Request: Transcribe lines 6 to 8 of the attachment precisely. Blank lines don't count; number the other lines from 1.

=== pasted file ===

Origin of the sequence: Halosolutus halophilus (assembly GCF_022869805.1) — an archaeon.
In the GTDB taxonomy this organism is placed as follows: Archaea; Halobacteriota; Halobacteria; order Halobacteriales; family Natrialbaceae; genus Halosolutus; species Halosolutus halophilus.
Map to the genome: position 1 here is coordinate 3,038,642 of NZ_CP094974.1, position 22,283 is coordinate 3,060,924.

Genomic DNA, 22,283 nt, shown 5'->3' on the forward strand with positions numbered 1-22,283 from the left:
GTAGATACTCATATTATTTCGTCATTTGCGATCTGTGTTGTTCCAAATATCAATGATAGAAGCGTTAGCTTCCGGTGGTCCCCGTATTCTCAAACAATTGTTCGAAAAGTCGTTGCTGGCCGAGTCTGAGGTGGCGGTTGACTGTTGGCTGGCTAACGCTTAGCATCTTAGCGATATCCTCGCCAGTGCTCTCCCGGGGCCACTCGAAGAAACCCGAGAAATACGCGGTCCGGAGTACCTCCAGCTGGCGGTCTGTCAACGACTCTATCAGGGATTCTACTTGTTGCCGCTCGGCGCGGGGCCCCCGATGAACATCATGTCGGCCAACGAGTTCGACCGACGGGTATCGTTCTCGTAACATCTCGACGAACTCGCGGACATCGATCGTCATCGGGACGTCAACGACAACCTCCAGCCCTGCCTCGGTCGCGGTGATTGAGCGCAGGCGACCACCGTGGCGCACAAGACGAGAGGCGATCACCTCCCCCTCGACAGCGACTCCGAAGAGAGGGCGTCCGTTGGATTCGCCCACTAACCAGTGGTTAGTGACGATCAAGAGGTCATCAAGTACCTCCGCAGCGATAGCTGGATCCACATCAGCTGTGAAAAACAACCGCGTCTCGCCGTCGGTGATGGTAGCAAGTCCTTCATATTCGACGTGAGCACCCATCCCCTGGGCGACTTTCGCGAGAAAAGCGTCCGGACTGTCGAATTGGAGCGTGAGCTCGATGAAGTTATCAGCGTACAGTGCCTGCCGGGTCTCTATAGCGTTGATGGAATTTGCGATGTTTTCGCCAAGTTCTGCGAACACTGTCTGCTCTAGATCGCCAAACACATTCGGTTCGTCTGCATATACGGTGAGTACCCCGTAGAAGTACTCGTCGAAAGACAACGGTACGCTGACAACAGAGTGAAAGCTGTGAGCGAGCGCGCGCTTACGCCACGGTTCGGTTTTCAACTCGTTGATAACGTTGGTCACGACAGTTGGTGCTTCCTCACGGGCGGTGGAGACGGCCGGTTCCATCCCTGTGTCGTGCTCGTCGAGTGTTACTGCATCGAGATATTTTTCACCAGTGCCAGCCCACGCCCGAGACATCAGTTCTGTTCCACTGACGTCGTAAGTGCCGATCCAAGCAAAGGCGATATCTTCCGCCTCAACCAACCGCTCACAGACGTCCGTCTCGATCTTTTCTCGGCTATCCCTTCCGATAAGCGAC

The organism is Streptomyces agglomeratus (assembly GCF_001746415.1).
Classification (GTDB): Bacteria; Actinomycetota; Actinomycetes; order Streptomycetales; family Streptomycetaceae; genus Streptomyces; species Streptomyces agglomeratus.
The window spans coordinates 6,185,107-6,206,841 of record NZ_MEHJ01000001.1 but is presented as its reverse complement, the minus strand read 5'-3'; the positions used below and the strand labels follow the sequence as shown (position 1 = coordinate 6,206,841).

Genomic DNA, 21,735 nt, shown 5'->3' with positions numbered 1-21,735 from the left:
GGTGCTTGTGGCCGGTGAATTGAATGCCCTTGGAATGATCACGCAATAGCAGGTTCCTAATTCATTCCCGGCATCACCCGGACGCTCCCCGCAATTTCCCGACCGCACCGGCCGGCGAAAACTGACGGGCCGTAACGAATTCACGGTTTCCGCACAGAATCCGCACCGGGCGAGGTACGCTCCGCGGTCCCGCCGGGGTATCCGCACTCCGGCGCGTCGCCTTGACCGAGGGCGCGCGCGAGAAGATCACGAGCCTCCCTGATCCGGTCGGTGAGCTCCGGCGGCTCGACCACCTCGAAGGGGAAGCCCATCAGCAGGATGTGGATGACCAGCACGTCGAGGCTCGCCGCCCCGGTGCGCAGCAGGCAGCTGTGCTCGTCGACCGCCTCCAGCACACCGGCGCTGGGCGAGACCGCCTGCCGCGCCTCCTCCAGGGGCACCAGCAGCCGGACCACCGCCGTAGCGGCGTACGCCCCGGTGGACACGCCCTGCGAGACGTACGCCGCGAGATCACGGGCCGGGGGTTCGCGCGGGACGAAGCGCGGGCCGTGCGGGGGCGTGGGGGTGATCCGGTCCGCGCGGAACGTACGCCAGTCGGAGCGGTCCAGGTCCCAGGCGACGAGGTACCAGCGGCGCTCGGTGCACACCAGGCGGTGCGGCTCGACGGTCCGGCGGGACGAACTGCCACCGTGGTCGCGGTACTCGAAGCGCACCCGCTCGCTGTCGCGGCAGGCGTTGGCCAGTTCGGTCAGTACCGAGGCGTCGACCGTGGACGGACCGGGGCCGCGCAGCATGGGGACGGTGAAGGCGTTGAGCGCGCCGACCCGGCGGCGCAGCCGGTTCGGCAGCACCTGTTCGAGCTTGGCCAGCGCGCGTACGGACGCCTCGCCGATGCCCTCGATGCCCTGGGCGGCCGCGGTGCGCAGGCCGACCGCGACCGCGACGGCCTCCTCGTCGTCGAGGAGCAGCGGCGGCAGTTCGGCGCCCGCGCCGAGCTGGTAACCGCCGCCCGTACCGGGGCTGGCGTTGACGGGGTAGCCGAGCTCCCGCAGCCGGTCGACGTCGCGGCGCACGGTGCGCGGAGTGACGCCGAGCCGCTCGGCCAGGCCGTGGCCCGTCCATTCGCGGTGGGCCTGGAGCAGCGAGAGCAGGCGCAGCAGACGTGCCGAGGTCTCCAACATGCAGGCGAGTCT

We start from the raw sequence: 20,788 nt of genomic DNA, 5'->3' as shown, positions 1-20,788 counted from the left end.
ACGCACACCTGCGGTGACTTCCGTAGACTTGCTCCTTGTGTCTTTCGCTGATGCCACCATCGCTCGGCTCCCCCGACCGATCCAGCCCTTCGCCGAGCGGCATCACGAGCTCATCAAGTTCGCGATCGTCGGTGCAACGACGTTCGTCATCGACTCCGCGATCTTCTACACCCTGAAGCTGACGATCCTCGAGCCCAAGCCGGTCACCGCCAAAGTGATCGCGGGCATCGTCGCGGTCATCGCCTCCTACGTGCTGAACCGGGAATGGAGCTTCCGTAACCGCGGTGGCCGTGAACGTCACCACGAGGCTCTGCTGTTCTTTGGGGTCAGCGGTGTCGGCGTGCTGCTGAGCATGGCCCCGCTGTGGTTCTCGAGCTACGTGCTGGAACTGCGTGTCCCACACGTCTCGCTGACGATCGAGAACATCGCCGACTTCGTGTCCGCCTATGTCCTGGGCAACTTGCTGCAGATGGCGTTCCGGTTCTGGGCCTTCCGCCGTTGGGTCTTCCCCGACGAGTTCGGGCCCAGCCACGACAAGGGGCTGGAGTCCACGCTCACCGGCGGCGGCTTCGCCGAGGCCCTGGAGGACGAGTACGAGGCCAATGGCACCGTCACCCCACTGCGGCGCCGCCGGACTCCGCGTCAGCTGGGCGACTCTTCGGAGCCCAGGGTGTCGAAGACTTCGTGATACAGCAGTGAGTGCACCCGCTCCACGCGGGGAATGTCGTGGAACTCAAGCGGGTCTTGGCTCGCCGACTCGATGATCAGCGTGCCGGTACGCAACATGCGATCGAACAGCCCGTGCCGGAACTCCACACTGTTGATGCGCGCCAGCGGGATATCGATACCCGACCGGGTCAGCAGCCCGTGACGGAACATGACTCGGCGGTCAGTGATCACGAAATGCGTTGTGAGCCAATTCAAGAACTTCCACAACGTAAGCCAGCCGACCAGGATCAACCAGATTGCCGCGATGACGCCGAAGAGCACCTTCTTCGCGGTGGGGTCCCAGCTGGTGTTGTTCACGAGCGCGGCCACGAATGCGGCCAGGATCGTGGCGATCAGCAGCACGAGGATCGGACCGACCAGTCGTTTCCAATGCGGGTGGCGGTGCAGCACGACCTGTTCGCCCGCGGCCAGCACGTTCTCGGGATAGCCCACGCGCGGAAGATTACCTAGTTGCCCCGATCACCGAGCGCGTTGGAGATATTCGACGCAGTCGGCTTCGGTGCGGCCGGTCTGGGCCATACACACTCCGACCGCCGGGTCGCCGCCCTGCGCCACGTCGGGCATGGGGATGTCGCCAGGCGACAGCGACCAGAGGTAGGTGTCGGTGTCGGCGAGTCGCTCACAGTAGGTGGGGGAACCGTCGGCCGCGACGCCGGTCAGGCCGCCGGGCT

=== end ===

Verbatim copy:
The organism is Streptomyces agglomeratus (assembly GCF_001746415.1).
Classification (GTDB): Bacteria; Actinomycetota; Actinomycetes; order Streptomycetales; family Streptomycetaceae; genus Streptomyces; species Streptomyces agglomeratus.
The window spans coordinates 6,185,107-6,206,841 of record NZ_MEHJ01000001.1 but is presented as its reverse complement, the minus strand read 5'-3'; the positions used below and the strand labels follow the sequence as shown (position 1 = coordinate 6,206,841).